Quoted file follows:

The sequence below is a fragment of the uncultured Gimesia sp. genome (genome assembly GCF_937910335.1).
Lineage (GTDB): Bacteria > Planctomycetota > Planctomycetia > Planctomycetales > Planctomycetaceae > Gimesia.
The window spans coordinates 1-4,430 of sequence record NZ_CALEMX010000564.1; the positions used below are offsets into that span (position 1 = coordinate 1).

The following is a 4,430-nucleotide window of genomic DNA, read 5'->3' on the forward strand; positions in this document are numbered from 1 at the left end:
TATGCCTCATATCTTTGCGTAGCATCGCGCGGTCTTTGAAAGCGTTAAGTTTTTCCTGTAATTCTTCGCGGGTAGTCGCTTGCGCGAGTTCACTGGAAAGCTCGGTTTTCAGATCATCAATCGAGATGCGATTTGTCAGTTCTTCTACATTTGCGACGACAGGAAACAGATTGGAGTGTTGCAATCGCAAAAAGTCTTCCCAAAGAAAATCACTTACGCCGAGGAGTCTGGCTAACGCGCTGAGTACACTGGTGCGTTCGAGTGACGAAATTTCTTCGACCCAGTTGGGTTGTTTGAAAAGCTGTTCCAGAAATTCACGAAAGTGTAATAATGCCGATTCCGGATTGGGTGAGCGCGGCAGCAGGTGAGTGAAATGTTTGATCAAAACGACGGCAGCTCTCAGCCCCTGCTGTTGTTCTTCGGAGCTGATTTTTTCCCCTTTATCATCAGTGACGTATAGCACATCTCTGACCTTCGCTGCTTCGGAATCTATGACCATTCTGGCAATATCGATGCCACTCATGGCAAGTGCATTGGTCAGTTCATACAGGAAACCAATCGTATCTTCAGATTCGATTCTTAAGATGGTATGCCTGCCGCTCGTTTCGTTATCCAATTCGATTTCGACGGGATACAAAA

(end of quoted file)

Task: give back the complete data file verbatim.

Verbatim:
The sequence below is a fragment of the uncultured Gimesia sp. genome (genome assembly GCF_937910335.1).
Lineage (GTDB): Bacteria > Planctomycetota > Planctomycetia > Planctomycetales > Planctomycetaceae > Gimesia.
The window spans coordinates 1-4,430 of sequence record NZ_CALEMX010000564.1; the positions used below are offsets into that span (position 1 = coordinate 1).

The following is a 4,430-nucleotide window of genomic DNA, read 5'->3' on the forward strand; positions in this document are numbered from 1 at the left end:
TATGCCTCATATCTTTGCGTAGCATCGCGCGGTCTTTGAAAGCGTTAAGTTTTTCCTGTAATTCTTCGCGGGTAGTCGCTTGCGCGAGTTCACTGGAAAGCTCGGTTTTCAGATCATCAATCGAGATGCGATTTGTCAGTTCTTCTACATTTGCGACGACAGGAAACAGATTGGAGTGTTGCAATCGCAAAAAGTCTTCCCAAAGAAAATCACTTACGCCGAGGAGTCTGGCTAACGCGCTGAGTACACTGGTGCGTTCGAGTGACGAAATTTCTTCGACCCAGTTGGGTTGTTTGAAAAGCTGTTCCAGAAATTCACGAAAGTGTAATAATGCCGATTCCGGATTGGGTGAGCGCGGCAGCAGGTGAGTGAAATGTTTGATCAAAACGACGGCAGCTCTCAGCCCCTGCTGTTGTTCTTCGGAGCTGATTTTTTCCCCTTTATCATCAGTGACGTATAGCACATCTCTGACCTTCGCTGCTTCGGAATCTATGACCATTCTGGCAATATCGATGCCACTCATGGCAAGTGCATTGGTCAGTTCATACAGGAAACCAATCGTATCTTCAGATTCGATTCTTAAGATGGTATGCCTGCCGCTCGTTTCGTTATCCAATTCGATTTCGACGGGATACAAAA